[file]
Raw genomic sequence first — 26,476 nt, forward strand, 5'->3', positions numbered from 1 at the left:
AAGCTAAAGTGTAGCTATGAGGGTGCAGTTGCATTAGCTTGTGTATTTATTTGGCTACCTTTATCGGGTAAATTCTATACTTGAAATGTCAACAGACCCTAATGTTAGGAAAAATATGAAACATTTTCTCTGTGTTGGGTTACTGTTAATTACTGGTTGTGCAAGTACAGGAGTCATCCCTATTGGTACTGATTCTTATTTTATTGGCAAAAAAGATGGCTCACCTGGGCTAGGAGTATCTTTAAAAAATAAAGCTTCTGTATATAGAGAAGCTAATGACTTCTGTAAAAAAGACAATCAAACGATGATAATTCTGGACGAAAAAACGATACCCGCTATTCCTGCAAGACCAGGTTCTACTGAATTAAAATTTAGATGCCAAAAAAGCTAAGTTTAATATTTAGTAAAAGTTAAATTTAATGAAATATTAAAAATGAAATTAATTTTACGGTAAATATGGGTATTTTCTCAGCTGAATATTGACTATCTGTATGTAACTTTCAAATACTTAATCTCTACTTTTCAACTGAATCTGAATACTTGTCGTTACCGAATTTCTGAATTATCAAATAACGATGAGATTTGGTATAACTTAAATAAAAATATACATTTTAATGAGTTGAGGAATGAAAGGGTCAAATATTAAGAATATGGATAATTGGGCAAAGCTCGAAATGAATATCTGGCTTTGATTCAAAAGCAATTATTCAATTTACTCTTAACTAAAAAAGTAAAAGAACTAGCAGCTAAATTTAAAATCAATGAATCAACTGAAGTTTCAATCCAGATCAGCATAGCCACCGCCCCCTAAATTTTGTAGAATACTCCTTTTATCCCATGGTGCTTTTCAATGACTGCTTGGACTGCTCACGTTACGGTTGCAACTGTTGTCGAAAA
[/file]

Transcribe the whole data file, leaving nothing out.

Raw genomic sequence first — 26,476 nt, forward strand, 5'->3', positions numbered from 1 at the left:
AAGCTAAAGTGTAGCTATGAGGGTGCAGTTGCATTAGCTTGTGTATTTATTTGGCTACCTTTATCGGGTAAATTCTATACTTGAAATGTCAACAGACCCTAATGTTAGGAAAAATATGAAACATTTTCTCTGTGTTGGGTTACTGTTAATTACTGGTTGTGCAAGTACAGGAGTCATCCCTATTGGTACTGATTCTTATTTTATTGGCAAAAAAGATGGCTCACCTGGGCTAGGAGTATCTTTAAAAAATAAAGCTTCTGTATATAGAGAAGCTAATGACTTCTGTAAAAAAGACAATCAAACGATGATAATTCTGGACGAAAAAACGATACCCGCTATTCCTGCAAGACCAGGTTCTACTGAATTAAAATTTAGATGCCAAAAAAGCTAAGTTTAATATTTAGTAAAAGTTAAATTTAATGAAATATTAAAAATGAAATTAATTTTACGGTAAATATGGGTATTTTCTCAGCTGAATATTGACTATCTGTATGTAACTTTCAAATACTTAATCTCTACTTTTCAACTGAATCTGAATACTTGTCGTTACCGAATTTCTGAATTATCAAATAACGATGAGATTTGGTATAACTTAAATAAAAATATACATTTTAATGAGTTGAGGAATGAAAGGGTCAAATATTAAGAATATGGATAATTGGGCAAAGCTCGAAATGAATATCTGGCTTTGATTCAAAAGCAATTATTCAATTTACTCTTAACTAAAAAAGTAAAAGAACTAGCAGCTAAATTTAAAATCAATGAATCAACTGAAGTTTCAATCCAGATCAGCATAGCCACCGCCCCCTAAATTTTGTAGAATACTCCTTTTATCCCATGGTGCTTTTCAATGACTGCTTGGACTGCTCACGTTACGGTTGCAACTGTTGTCGAAAA